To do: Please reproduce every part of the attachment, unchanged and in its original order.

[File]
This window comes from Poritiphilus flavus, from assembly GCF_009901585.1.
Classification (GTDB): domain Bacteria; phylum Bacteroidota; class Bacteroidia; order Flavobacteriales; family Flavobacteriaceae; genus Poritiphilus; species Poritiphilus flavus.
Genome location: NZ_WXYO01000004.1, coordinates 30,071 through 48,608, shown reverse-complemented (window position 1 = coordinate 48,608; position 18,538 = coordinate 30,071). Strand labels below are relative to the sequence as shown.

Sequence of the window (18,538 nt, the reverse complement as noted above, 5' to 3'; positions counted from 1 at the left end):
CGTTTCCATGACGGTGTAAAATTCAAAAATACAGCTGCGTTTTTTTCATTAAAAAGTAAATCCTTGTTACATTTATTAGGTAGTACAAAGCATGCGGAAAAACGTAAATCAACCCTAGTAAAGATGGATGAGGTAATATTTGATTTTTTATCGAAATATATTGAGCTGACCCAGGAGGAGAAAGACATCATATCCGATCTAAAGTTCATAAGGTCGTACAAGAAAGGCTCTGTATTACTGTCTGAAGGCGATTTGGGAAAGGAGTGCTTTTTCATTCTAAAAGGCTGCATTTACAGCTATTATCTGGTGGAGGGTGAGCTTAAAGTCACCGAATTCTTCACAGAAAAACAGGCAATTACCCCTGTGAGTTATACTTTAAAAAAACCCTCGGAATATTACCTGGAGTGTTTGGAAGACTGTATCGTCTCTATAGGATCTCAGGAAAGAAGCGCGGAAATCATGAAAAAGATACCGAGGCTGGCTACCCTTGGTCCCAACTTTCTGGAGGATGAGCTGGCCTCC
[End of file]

This window comes from Poritiphilus flavus, from assembly GCF_009901585.1.
Classification (GTDB): domain Bacteria; phylum Bacteroidota; class Bacteroidia; order Flavobacteriales; family Flavobacteriaceae; genus Poritiphilus; species Poritiphilus flavus.
Genome location: NZ_WXYO01000004.1, coordinates 30,071 through 48,608, shown reverse-complemented (window position 1 = coordinate 48,608; position 18,538 = coordinate 30,071). Strand labels below are relative to the sequence as shown.

Sequence of the window (18,538 nt, the reverse complement as noted above, 5' to 3'; positions counted from 1 at the left end):
CGTTTCCATGACGGTGTAAAATTCAAAAATACAGCTGCGTTTTTTTCATTAAAAAGTAAATCCTTGTTACATTTATTAGGTAGTACAAAGCATGCGGAAAAACGTAAATCAACCCTAGTAAAGATGGATGAGGTAATATTTGATTTTTTATCGAAATATATTGAGCTGACCCAGGAGGAGAAAGACATCATATCCGATCTAAAGTTCATAAGGTCGTACAAGAAAGGCTCTGTATTACTGTCTGAAGGCGATTTGGGAAAGGAGTGCTTTTTCATTCTAAAAGGCTGCATTTACAGCTATTATCTGGTGGAGGGTGAGCTTAAAGTCACCGAATTCTTCACAGAAAAACAGGCAATTACCCCTGTGAGTTATACTTTAAAAAAACCCTCGGAATATTACCTGGAGTGTTTGGAAGACTGTATCGTCTCTATAGGATCTCAGGAAAGAAGCGCGGAAATCATGAAAAAGATACCGAGGCTGGCTACCCTTGGTCCCAACTTTCTGGAGGATGAGCTGGCCTCC